Data is higher than the model flux near the
Calorimeter
Data
Geant4 prediction
Top of Tracker
Calorimeter side
Tracker layer number
26
Results VS Geant4 Neutral Particle Distribution
Neutral particle hit distribution gammas and
under-the-ACD electrons
Geant4 prediction
Data is higher than the model flux above the
Super GLAST layers
Data
Top of Tracker
Calorimeter side
Tracker layer number
27
Lessons Learned
  • Test instrument in the flight environment as much
    as possible
  • Leak in the pressure vessel (Was very expensive
    for BFEM)
  • Two (xy) layer sets left out of L1T (Little
    side-entering muons on ground)
  • Importance of a well-tune Instrument and CR
    Simulator
  • A strong team assigned for LAT simulation
  • Simulators for every steps of Integration and
    Testing
  • Detection of a small delicate fault in L1T after
    tuning the Geant4 simulator
  • Constant monitoring of the LAT DAQ and filtering
    process

28
Conclusions
  • Goals of the balloon flight were achieved.
  • BFEM successfully collected data using a simple
    three-in-a-row trigger at a rate that causes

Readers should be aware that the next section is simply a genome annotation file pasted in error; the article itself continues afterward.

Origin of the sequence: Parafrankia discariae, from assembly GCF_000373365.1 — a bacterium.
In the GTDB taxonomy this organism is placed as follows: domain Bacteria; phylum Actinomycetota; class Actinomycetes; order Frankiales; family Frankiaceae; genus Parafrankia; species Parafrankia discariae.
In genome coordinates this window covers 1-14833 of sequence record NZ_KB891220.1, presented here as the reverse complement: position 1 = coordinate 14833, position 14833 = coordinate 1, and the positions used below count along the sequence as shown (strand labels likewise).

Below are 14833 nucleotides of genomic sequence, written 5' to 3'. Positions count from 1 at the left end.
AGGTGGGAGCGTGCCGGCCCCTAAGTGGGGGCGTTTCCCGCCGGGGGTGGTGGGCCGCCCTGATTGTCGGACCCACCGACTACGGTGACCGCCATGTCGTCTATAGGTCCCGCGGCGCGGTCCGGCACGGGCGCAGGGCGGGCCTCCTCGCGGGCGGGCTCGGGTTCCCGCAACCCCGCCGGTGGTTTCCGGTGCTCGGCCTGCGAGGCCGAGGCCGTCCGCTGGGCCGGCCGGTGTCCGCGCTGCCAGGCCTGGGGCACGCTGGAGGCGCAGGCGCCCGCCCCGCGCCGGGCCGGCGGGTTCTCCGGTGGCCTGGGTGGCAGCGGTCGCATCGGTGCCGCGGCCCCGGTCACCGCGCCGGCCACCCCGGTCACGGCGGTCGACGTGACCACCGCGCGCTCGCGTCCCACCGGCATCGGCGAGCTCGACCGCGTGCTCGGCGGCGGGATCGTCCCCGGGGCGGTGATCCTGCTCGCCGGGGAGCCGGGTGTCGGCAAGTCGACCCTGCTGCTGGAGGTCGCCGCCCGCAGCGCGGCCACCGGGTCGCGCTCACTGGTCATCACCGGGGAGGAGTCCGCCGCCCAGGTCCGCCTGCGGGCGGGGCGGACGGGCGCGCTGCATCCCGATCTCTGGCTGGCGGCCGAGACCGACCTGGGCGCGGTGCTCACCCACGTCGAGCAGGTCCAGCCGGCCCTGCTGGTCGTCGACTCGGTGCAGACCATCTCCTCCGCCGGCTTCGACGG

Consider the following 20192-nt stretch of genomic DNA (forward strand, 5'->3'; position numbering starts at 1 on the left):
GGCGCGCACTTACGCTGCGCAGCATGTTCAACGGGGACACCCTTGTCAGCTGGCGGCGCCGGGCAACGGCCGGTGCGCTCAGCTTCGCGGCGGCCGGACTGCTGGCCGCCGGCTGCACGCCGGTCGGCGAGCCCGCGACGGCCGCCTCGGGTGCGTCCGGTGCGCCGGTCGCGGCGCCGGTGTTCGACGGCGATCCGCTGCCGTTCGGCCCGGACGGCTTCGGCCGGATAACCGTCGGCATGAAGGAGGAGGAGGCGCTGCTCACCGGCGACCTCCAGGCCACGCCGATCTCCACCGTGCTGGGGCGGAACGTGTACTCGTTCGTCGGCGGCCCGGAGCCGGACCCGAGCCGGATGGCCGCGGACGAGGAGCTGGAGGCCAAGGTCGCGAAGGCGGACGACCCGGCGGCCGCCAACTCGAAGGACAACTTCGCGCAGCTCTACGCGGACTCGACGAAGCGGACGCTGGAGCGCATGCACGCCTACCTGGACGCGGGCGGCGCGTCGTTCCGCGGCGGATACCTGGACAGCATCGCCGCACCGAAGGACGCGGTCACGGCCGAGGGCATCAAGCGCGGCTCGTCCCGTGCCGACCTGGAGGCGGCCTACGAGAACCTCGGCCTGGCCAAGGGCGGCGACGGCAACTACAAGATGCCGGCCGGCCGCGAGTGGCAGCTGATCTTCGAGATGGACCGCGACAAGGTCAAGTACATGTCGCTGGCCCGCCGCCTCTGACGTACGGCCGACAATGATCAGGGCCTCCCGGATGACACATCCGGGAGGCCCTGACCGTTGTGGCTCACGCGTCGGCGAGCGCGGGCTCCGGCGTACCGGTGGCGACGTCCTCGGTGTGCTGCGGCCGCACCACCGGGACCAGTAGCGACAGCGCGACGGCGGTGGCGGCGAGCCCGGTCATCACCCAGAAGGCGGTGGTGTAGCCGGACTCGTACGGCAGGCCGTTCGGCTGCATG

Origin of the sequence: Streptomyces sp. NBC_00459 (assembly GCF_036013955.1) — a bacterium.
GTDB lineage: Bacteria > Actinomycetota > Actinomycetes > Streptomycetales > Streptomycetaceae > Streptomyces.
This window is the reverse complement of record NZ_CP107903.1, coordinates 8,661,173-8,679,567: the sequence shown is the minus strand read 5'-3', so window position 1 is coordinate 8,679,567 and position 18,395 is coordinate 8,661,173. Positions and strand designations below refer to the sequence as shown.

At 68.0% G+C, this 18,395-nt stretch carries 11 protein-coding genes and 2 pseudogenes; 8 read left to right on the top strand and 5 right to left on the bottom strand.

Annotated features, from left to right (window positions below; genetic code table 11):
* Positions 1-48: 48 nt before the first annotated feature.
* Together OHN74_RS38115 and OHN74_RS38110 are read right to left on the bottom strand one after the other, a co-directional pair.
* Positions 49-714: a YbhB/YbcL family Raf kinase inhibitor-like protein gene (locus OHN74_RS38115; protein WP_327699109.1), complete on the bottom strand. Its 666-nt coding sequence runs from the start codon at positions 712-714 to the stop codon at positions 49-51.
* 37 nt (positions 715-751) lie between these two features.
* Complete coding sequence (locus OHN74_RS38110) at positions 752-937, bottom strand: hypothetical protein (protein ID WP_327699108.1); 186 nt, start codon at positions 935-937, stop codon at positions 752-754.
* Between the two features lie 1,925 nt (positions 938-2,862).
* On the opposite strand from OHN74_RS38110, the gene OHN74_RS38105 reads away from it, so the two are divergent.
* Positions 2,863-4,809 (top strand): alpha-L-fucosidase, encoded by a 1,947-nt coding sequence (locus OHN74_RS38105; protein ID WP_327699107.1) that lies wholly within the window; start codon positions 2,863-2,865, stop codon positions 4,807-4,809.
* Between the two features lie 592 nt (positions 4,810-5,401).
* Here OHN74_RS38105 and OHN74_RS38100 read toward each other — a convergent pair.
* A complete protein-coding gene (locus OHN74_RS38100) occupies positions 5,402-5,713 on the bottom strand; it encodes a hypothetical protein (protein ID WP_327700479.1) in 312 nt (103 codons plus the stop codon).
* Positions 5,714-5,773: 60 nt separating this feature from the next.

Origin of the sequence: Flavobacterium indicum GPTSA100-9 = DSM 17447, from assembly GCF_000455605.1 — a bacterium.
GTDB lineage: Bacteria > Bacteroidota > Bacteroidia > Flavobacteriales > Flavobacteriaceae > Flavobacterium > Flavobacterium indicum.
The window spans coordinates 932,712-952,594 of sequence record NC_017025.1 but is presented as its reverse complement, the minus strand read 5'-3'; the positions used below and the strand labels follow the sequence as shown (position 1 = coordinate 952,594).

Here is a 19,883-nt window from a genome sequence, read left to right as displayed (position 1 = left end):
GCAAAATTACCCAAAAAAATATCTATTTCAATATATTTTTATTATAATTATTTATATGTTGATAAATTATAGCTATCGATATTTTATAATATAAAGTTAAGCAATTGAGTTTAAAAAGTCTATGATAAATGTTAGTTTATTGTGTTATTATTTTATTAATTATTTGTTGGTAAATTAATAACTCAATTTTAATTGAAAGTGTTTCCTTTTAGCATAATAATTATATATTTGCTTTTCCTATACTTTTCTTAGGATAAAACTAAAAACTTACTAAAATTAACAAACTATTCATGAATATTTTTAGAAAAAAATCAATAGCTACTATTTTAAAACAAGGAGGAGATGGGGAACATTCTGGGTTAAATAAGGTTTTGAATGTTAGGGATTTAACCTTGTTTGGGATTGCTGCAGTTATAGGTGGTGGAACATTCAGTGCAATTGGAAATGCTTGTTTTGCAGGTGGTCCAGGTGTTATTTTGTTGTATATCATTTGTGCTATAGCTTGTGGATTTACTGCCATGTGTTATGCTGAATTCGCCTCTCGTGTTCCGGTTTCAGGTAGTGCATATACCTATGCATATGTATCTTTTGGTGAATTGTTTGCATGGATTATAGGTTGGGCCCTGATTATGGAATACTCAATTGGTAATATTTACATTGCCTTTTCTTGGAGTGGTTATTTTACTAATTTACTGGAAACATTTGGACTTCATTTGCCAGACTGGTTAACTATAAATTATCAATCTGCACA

• little concern when extrapolated to the full
    flight unit LAT.
  • There seems little doubt that gamma-ray data can
    be extracted from the triggers and that the
    background can be rejected at an acceptable
    level.
  • Through the data analysis, we gained confidence
    in our ability to simulate the instrument and
  • the cosmic ray background.
  •  
  • Balloon flight offered a first opportunity for
    the LAT team to deal with many of the issues
  • involved in a flight program.
  • Lessons learned drawn from BFEM experiences will
    be fed back to the enitre LAT team and
  • that will make the flight unit development
    slightly easier.

29
Who Was Involved in this Balloon Flight?
  • D. J. Thompson, R. C. Hartman, H. Kelly, T.
    Kotani, J. Krizmanic, A. Moiseev, J. F. Ormes, S.
    Ritz, R. Schaefer, D. Sheppard, S. Singh, NASA
    Goddard Space Flight Center
  • G. Godfrey, E. do Couto e Silva, R. Dubois, B.
    Giebels, G. Haller, T. Handa, T. Kamae, A.
    Kavelaars, T. Linder, M. Ozaki1, L. S. Rochester,
    F. M. Roterman, J. J. Russell, M. Sjogren2, T.
    Usher, P. Valtersson2, A. P. Waite, Stanford
    Linear Accelerator Center (KTH, ISAS)
  • S. M. Williams, D. Lauben, P. Michelson, P.L.
    Nolan, J. Wallace, Stanford University
  • T. Mizuno, Y. Fukazawa, K. Hirano, H. Mizushima,
    S. Ogata, Hiroshima University
  • J. E. Grove, J. Ampe3, W. N. Johnson, M.
    Lovellette, B. Phlips, D. Wood, Naval Research
    Laboratory
  • H. f.-W. Sadrozinski, Stuart Briber4, James
    Dann5, M. Hirayama, R. P. Johnson, Steve
    Kliewer6, W. Kroger, Joe Manildi7,G. Paliaga, W.
    A. Rowe, T. Schalk, A. Webster, University of
    California, Santa Cruz
  • M. Kuss, N. Lumb, G. Spandre, INFN-Pisa and
    University of Pisa

30
Good Teamwork was the Key for our Success
Integration
Command and Data Flow Responsibilities
Payload Responsibilities